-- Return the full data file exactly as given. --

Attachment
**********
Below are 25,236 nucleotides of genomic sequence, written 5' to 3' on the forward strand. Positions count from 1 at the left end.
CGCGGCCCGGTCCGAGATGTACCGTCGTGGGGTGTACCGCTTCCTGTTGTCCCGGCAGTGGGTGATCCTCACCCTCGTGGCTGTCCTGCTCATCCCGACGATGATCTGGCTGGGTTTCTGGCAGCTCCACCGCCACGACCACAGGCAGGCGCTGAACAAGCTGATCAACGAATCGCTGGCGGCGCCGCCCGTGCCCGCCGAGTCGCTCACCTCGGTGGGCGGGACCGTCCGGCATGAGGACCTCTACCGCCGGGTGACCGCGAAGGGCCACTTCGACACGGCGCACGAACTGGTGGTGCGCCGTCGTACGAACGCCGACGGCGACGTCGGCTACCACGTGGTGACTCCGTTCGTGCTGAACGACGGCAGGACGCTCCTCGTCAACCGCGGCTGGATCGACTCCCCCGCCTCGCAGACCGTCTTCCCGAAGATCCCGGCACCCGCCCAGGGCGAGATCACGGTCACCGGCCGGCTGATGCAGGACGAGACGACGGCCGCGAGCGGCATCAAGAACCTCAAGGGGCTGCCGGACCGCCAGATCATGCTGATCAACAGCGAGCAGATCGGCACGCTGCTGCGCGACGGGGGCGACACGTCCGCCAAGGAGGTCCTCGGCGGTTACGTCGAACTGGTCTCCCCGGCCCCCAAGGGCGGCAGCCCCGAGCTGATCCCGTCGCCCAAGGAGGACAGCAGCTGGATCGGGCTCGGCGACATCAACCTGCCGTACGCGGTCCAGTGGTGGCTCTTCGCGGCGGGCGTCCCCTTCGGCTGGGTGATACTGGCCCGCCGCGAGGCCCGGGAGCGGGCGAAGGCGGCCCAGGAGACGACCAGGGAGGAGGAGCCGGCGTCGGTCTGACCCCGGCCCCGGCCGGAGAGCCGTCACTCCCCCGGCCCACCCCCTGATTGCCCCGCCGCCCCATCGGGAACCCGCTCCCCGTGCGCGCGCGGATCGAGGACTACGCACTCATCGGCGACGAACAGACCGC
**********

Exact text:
Below are 25,236 nucleotides of genomic sequence, written 5' to 3' on the forward strand. Positions count from 1 at the left end.
CGCGGCCCGGTCCGAGATGTACCGTCGTGGGGTGTACCGCTTCCTGTTGTCCCGGCAGTGGGTGATCCTCACCCTCGTGGCTGTCCTGCTCATCCCGACGATGATCTGGCTGGGTTTCTGGCAGCTCCACCGCCACGACCACAGGCAGGCGCTGAACAAGCTGATCAACGAATCGCTGGCGGCGCCGCCCGTGCCCGCCGAGTCGCTCACCTCGGTGGGCGGGACCGTCCGGCATGAGGACCTCTACCGCCGGGTGACCGCGAAGGGCCACTTCGACACGGCGCACGAACTGGTGGTGCGCCGTCGTACGAACGCCGACGGCGACGTCGGCTACCACGTGGTGACTCCGTTCGTGCTGAACGACGGCAGGACGCTCCTCGTCAACCGCGGCTGGATCGACTCCCCCGCCTCGCAGACCGTCTTCCCGAAGATCCCGGCACCCGCCCAGGGCGAGATCACGGTCACCGGCCGGCTGATGCAGGACGAGACGACGGCCGCGAGCGGCATCAAGAACCTCAAGGGGCTGCCGGACCGCCAGATCATGCTGATCAACAGCGAGCAGATCGGCACGCTGCTGCGCGACGGGGGCGACACGTCCGCCAAGGAGGTCCTCGGCGGTTACGTCGAACTGGTCTCCCCGGCCCCCAAGGGCGGCAGCCCCGAGCTGATCCCGTCGCCCAAGGAGGACAGCAGCTGGATCGGGCTCGGCGACATCAACCTGCCGTACGCGGTCCAGTGGTGGCTCTTCGCGGCGGGCGTCCCCTTCGGCTGGGTGATACTGGCCCGCCGCGAGGCCCGGGAGCGGGCGAAGGCGGCCCAGGAGACGACCAGGGAGGAGGAGCCGGCGTCGGTCTGACCCCGGCCCCGGCCGGAGAGCCGTCACTCCCCCGGCCCACCCCCTGATTGCCCCGCCGCCCCATCGGGAACCCGCTCCCCGTGCGCGCGCGGATCGAGGACTACGCACTCATCGGCGACGAACAGACCGC